ACADEMY AWARD NOMINEE: BEST PICTURE
Pacifist Quaker ways are strained by the American Civil War. [ Friendly Persuasion credits: Dir: William Wyler/ Gary Cooper, Dorothy McGuire, Anthony Perkins, Marjorie Main/ 140 min/ Family, Drama/ Non-Aggression]
The first half of this film is essentially an image dramatized in great depth; the second half is a drama about war. At the center of the story is a Quaker farm family in Indiana.
Through a series of light, comic scenes, we become familiar with their innocent, pastoral life — their farm, their conservative religious lifestyle, their loving family relationships, and their rather mild “sins” (music, dance, and the occasional horse race). But in the second half of the film, this Norman Rockwell panorama is suddenly clouded over by the coming Civil War.
The Quaker religion forbids fighting, but as the Quaker community itself becomes threatened, each member must choose the degree to which he will follow that dictate. That’s the principal tension here. Each of the main characters makes a different compromise; but in the end all weather the storm, and the rhythm of placid Quaker life is returned.
The Quaker idea that people should resolve conflicts with one another by using “friendly persuasion” — that is, by appealing to reason, setting an example, and applying social pressure — instead of resorting to force is one that libertarians will find admirable. In fact, it would be libertarianism itself if this hesitation to use force were not also applied to self-defense. The impracticality of that prohibition is illustrated here. As the marauding Southern troops invade, the Quakers are easy prey.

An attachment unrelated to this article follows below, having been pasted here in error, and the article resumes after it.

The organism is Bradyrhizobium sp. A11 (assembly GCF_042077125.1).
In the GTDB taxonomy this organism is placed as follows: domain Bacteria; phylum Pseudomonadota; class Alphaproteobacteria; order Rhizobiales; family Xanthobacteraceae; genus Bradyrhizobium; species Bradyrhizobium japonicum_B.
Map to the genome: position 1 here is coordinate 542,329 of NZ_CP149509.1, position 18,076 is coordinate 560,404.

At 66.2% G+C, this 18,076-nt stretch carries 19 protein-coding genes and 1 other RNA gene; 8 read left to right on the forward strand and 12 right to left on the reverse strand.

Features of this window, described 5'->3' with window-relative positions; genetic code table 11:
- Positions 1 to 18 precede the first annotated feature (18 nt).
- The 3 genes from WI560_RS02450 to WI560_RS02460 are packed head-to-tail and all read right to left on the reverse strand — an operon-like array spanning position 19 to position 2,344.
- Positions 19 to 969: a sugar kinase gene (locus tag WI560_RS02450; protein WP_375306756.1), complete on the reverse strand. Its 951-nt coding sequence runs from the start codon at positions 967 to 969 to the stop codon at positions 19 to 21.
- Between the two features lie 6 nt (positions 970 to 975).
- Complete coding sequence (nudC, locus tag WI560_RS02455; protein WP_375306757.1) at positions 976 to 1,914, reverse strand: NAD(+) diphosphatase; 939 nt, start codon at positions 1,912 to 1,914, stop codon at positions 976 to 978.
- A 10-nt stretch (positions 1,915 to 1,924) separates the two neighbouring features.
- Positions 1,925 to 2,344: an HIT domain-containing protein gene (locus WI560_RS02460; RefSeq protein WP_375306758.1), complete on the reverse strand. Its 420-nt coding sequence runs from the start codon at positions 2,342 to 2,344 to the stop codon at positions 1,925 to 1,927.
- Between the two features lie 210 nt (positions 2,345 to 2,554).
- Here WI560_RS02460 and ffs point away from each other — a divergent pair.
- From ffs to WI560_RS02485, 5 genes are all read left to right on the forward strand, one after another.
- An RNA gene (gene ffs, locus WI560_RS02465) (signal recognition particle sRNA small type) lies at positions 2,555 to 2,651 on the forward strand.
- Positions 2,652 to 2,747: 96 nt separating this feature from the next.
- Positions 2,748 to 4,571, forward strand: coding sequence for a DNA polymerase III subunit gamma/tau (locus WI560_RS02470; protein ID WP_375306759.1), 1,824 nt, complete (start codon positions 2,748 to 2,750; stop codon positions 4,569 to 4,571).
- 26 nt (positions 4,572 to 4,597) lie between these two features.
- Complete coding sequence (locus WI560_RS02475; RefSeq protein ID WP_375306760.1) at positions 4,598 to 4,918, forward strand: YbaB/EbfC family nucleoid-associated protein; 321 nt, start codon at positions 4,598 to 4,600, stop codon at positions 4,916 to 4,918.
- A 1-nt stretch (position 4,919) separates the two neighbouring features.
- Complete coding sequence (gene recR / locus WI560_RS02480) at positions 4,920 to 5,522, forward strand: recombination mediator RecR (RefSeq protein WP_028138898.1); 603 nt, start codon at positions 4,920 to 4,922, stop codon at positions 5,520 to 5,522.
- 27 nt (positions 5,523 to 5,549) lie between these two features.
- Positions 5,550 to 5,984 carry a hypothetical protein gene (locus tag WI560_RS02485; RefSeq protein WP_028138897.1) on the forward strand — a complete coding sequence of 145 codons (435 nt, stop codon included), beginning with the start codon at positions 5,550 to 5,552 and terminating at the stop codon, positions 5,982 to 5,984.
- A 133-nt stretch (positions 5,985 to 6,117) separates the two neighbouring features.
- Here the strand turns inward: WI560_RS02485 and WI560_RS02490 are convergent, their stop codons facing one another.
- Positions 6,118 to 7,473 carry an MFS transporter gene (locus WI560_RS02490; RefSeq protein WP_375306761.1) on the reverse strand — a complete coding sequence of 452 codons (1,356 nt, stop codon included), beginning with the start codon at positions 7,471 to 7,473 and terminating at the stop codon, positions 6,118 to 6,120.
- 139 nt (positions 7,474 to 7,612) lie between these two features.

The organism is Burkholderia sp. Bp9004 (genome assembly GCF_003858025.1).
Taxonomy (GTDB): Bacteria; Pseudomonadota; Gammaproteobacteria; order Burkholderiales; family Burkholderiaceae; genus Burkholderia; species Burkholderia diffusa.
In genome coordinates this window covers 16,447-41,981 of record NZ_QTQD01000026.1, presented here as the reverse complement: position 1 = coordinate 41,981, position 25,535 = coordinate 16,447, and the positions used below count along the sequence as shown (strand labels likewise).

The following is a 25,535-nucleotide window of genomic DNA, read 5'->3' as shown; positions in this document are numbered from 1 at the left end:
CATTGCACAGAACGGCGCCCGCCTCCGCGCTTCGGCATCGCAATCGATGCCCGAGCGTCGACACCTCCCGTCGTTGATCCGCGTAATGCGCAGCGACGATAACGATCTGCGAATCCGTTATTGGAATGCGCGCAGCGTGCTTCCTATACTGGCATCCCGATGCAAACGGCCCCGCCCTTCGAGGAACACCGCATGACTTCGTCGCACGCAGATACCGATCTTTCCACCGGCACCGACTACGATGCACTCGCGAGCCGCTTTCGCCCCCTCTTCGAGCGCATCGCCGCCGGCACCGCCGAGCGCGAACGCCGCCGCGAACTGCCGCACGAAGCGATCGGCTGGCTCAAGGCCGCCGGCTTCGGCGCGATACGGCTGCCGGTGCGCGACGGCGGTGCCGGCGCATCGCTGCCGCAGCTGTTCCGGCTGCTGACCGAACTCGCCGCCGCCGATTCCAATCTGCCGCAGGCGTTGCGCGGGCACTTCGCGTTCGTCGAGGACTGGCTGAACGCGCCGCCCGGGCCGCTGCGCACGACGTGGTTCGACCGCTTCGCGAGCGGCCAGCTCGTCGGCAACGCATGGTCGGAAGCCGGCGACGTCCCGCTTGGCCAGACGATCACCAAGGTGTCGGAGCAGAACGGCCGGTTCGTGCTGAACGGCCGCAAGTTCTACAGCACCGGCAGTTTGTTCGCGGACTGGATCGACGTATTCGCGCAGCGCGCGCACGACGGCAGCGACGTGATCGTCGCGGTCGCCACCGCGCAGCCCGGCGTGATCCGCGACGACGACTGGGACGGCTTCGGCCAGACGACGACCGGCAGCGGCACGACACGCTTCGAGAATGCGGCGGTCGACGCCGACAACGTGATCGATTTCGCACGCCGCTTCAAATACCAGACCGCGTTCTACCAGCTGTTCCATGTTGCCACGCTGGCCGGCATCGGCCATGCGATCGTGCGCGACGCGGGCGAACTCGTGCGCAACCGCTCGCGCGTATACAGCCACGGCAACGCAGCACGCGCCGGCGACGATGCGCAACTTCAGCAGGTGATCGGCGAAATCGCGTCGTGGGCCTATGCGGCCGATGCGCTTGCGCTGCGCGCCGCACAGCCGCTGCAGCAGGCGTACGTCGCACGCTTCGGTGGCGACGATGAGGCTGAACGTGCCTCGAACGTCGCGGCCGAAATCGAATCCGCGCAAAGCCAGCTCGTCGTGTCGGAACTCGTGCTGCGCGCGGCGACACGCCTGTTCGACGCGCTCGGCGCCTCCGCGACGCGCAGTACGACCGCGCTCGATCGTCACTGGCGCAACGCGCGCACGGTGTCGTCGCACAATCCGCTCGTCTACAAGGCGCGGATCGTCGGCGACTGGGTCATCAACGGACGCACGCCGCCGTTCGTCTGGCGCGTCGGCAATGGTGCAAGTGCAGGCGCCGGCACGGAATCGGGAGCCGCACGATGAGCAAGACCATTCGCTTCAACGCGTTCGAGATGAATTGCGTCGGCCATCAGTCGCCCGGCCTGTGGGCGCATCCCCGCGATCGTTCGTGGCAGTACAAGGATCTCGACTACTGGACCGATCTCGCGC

Still, you can’t help but admire the Quakers. They share with libertarians a philosophical opposition to the initiation of force, and seem to understand, as few others do, that violence begets violence and peace begets peace.
Despite some serious subject matter, Friendly Persuasion is really a lighthearted film that for the most part portrays a happy (if rigid) Quaker existence. There are many mildly amusing comic scenes, including one in which Marjorie Main plays essentially the same farmwoman character, Ma Kettle, for which she had already become famous. This is an upbeat family film, and an interesting window into Quaker life.